By CARLO PIOVANO
LONDON (AP) â¿¿ Stock markets rose Tuesday on hopes that improvements in the U.S. economy will make up for the continued gloom in the eurozone, where the unemployment rate hit a new record high.
Factory orders in the U.S. rose 3 percent in February, according to official reports. That was the largest increase since September and more than analysts had been expecting. The figure boosted sentiment ahead of Friday's release of the monthly jobs figures, a key measure of the health of the world's largest economy.
By close of trading in Europe, Britain's FTSE 100 was up 1.2 percent to 6,491 while Germany's DAX rose 1.9 percent to 7,943. France's CAC-40 advanced the same, 1.9 percent, to 3,805.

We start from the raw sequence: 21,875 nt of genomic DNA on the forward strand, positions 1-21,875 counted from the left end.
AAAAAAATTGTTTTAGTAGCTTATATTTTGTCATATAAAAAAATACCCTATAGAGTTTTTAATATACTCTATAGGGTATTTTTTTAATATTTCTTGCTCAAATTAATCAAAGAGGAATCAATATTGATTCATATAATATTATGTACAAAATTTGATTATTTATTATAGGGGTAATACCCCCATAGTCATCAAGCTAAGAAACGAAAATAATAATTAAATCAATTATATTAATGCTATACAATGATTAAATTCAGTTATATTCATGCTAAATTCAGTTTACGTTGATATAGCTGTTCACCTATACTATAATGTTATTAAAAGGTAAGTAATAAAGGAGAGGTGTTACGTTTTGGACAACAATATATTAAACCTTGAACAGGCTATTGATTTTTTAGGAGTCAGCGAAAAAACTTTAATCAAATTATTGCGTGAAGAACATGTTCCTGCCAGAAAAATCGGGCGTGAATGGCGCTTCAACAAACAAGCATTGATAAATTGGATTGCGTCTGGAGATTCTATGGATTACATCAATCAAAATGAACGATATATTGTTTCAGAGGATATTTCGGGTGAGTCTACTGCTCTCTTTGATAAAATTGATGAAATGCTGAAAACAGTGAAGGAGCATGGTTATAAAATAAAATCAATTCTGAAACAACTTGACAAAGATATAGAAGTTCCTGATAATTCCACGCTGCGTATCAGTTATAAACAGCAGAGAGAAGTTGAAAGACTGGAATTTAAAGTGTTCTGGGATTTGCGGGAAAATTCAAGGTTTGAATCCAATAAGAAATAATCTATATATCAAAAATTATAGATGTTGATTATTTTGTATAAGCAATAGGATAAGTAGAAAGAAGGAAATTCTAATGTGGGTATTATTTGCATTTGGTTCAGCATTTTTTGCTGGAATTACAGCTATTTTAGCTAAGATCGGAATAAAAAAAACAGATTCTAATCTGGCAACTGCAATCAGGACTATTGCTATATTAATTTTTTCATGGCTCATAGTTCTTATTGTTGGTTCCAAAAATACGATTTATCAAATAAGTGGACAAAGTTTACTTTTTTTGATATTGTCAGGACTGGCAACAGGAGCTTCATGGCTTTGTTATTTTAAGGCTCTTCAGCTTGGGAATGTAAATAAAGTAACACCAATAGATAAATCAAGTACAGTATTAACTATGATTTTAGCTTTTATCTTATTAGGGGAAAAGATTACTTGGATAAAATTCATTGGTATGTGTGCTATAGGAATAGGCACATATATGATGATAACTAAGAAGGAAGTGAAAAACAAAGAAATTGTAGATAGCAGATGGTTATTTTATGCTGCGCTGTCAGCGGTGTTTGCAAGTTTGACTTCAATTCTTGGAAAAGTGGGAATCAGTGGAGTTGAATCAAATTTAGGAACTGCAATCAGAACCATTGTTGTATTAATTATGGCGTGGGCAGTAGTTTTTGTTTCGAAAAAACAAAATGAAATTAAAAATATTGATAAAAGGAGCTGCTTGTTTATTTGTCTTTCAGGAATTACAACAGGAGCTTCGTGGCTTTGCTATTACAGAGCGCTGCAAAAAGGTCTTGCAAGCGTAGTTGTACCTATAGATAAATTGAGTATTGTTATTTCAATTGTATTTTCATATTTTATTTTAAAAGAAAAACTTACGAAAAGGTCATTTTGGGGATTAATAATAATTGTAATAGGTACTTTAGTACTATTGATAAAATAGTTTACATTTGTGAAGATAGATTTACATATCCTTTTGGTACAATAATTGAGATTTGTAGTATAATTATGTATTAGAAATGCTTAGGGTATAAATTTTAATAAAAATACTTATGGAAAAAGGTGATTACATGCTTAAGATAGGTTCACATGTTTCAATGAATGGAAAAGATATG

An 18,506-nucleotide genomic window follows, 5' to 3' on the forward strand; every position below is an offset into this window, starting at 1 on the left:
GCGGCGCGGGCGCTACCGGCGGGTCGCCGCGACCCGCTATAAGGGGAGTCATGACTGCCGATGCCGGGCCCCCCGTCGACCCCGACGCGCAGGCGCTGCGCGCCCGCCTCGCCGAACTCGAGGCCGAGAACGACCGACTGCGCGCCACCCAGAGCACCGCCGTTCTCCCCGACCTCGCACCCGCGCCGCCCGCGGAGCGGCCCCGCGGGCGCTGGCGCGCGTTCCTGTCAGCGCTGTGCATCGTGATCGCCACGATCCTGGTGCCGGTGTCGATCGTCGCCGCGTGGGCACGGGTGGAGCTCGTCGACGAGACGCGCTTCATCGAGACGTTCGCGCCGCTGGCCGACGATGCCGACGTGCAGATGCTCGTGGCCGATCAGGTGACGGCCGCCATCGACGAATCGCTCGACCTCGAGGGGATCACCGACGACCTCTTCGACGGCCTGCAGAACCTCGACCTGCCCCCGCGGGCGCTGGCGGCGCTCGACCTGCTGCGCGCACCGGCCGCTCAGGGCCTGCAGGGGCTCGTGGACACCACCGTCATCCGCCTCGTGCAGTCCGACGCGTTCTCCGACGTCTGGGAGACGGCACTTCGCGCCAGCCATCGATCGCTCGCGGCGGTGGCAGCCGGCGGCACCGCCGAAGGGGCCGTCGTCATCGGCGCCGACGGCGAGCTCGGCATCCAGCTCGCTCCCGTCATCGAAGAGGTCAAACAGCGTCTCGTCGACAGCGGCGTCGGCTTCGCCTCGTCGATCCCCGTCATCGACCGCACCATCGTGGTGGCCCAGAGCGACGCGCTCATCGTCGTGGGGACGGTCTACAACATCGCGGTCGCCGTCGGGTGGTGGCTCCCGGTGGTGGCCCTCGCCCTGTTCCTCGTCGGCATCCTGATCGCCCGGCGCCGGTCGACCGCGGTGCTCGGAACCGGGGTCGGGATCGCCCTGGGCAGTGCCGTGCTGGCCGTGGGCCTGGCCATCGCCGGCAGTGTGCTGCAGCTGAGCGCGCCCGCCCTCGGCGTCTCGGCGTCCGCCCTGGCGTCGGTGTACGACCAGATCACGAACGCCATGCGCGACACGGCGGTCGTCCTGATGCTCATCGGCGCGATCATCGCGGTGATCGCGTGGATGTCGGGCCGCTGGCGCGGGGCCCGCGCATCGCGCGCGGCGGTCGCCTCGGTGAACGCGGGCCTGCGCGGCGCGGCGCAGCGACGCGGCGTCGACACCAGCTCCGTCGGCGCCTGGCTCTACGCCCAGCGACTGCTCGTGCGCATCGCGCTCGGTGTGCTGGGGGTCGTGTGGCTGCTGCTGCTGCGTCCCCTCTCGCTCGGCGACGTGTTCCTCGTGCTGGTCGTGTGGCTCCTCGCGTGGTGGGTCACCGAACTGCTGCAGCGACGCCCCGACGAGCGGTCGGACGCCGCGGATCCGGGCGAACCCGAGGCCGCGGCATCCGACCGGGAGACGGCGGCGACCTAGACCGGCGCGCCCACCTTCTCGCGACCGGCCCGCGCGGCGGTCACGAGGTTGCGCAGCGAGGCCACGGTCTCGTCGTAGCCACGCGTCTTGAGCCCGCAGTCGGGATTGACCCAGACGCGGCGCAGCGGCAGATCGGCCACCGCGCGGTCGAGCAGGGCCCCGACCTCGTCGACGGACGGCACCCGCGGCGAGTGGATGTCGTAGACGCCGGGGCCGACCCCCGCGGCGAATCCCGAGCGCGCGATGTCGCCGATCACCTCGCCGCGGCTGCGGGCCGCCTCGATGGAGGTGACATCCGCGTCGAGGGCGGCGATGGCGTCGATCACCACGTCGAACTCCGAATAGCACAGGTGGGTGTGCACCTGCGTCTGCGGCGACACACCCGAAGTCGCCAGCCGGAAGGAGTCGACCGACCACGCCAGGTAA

Wall Street traded higher during the morning, with the Dow Jones index rising 0.6 percent to 14,670 and the broader S&P 500 up 0.7 percent to 1,572.
The steady recovery in the U.S. has been supporting markets in recent weeks in the face of financial trouble in the 17-country eurozone, where the economy continues to wilt under the pressure of government budget cuts.
Unemployment in the single currency bloc hit a record high in January and February, at 12 percent, according to the latest official figures released Tuesday. Governments are trimming costs and companies are discouraged from hiring due to uncertainty in markets.
Cyprus was the focus of such financial uncertainty this month as it chaotically negotiated a bailout. Deep cuts to its banking sector are expected to cause a huge slump in the economy â¿¿ to ease the pain the country was granted more time to reach its budget targets.
Earlier, Japan's Nikkei 225 tumbled 1.1 percent to close at 12,003.43 as the yen's recent weakness reversed course. A stronger currency makes products sold abroad more expensive, a hardship for Japan's export-dependent economy.